Marine Biology

, Volume 150, Issue 5, pp 1003–1009

Flipper beat frequency and amplitude changes in diving green turtles, Chelonia mydas


    • Biological Sciences, Institute of Environmental SustainabilityUniversity of Wales Swansea
  • Greg J. Marshall
    • Natural History UnitNational Geographic Television
  • Jeff A. Seminoff
    • National Marine Fisheries ServiceSouthwest Fisheries Science Center
Research Article

DOI: 10.1007/s00227-006-0412-3

Cite this article as:
Hays, G.C., Marshall, G.J. & Seminoff, J.A. Mar Biol (2007) 150: 1003. doi:10.1007/s00227-006-0412-3


Using a turtle-borne camera system, changing flipper beat frequency and amplitude were measured in five diving green turtles (Chelonia mydas Linnaeus 1758) in the Bahía de los Angeles, Mexico (28°58′N, 113°33′W). These observations were made between June and August 2002. Turtles worked hardest (i.e., had the highest flipper beat frequency and amplitude) at the start of descents when positive buoyancy is predicted to oppose their forward motion. During the later part of descents, turtles worked less hard in line with opposing buoyancy forces being reduced. For example, flipper beat frequency declined from about 60–80 beats min−1 at the start of descent to around 25–40 beats min−1 after 30 s of the descent. At the start of ascents the flipper beat frequency was around 30 beats min−1, lower than on descent, and declined as the ascent progressed with often passive gliding for the final few meters to the surface. This pattern of effort during diving appears to apply across a range of marine reptiles, birds and mammals suggesting that graded effort during descent and ascent is an optimum solution to minimising the cost of transport during diving.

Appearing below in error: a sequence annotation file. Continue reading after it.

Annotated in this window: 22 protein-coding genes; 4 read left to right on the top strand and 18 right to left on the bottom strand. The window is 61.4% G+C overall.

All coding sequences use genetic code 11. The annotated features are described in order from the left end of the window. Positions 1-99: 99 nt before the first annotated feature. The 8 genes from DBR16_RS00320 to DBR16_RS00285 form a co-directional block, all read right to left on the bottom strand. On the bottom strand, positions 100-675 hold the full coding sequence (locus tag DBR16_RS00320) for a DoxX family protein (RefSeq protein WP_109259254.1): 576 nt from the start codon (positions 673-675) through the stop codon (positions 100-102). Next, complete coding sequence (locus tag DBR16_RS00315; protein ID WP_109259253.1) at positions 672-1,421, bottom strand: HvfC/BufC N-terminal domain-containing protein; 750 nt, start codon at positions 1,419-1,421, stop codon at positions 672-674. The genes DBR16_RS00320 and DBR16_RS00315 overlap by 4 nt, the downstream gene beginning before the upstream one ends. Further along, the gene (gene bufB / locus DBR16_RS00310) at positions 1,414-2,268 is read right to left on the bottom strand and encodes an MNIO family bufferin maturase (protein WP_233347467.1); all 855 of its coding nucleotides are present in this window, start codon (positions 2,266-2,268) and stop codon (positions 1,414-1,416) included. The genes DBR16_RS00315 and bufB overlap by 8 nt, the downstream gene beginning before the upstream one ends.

Copyright information

© Springer-Verlag 2006